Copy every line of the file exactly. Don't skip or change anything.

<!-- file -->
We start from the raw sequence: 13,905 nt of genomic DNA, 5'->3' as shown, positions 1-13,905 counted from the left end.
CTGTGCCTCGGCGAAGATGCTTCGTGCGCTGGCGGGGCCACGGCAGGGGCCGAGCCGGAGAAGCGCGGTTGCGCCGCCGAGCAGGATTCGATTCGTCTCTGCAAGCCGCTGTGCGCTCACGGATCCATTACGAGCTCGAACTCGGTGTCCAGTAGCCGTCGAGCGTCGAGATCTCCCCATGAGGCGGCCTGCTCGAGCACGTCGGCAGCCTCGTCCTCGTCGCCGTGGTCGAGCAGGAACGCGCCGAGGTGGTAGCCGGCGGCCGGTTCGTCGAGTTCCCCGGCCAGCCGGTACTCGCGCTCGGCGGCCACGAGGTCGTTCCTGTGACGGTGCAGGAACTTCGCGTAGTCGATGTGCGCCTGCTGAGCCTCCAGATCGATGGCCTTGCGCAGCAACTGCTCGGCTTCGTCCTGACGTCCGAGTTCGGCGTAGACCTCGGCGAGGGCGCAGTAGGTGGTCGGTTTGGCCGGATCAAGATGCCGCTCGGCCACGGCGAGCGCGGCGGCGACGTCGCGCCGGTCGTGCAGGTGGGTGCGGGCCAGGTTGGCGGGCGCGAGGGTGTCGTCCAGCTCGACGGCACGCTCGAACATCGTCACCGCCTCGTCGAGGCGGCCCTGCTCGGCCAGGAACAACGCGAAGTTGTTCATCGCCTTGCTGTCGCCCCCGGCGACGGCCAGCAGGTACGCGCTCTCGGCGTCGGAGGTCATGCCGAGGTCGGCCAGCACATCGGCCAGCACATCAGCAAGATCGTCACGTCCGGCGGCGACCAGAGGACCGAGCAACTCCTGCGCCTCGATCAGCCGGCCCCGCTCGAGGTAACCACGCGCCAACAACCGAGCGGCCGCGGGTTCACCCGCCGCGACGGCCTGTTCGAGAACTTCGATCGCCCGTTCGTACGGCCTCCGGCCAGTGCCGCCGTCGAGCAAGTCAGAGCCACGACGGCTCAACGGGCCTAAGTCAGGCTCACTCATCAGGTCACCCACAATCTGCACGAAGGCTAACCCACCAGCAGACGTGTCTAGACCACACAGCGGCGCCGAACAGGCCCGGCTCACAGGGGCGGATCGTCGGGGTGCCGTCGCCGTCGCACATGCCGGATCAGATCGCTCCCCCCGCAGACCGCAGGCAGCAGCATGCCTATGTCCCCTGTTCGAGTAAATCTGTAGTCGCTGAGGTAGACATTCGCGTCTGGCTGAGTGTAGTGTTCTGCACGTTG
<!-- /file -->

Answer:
We start from the raw sequence: 13,905 nt of genomic DNA, 5'->3' as shown, positions 1-13,905 counted from the left end.
CTGTGCCTCGGCGAAGATGCTTCGTGCGCTGGCGGGGCCACGGCAGGGGCCGAGCCGGAGAAGCGCGGTTGCGCCGCCGAGCAGGATTCGATTCGTCTCTGCAAGCCGCTGTGCGCTCACGGATCCATTACGAGCTCGAACTCGGTGTCCAGTAGCCGTCGAGCGTCGAGATCTCCCCATGAGGCGGCCTGCTCGAGCACGTCGGCAGCCTCGTCCTCGTCGCCGTGGTCGAGCAGGAACGCGCCGAGGTGGTAGCCGGCGGCCGGTTCGTCGAGTTCCCCGGCCAGCCGGTACTCGCGCTCGGCGGCCACGAGGTCGTTCCTGTGACGGTGCAGGAACTTCGCGTAGTCGATGTGCGCCTGCTGAGCCTCCAGATCGATGGCCTTGCGCAGCAACTGCTCGGCTTCGTCCTGACGTCCGAGTTCGGCGTAGACCTCGGCGAGGGCGCAGTAGGTGGTCGGTTTGGCCGGATCAAGATGCCGCTCGGCCACGGCGAGCGCGGCGGCGACGTCGCGCCGGTCGTGCAGGTGGGTGCGGGCCAGGTTGGCGGGCGCGAGGGTGTCGTCCAGCTCGACGGCACGCTCGAACATCGTCACCGCCTCGTCGAGGCGGCCCTGCTCGGCCAGGAACAACGCGAAGTTGTTCATCGCCTTGCTGTCGCCCCCGGCGACGGCCAGCAGGTACGCGCTCTCGGCGTCGGAGGTCATGCCGAGGTCGGCCAGCACATCGGCCAGCACATCAGCAAGATCGTCACGTCCGGCGGCGACCAGAGGACCGAGCAACTCCTGCGCCTCGATCAGCCGGCCCCGCTCGAGGTAACCACGCGCCAACAACCGAGCGGCCGCGGGTTCACCCGCCGCGACGGCCTGTTCGAGAACTTCGATCGCCCGTTCGTACGGCCTCCGGCCAGTGCCGCCGTCGAGCAAGTCAGAGCCACGACGGCTCAACGGGCCTAAGTCAGGCTCACTCATCAGGTCACCCACAATCTGCACGAAGGCTAACCCACCAGCAGACGTGTCTAGACCACACAGCGGCGCCGAACAGGCCCGGCTCACAGGGGCGGATCGTCGGGGTGCCGTCGCCGTCGCACATGCCGGATCAGATCGCTCCCCCCGCAGACCGCAGGCAGCAGCATGCCTATGTCCCCTGTTCGAGTAAATCTGTAGTCGCTGAGGTAGACATTCGCGTCTGGCTGAGTGTAGTGTTCTGCACGTTG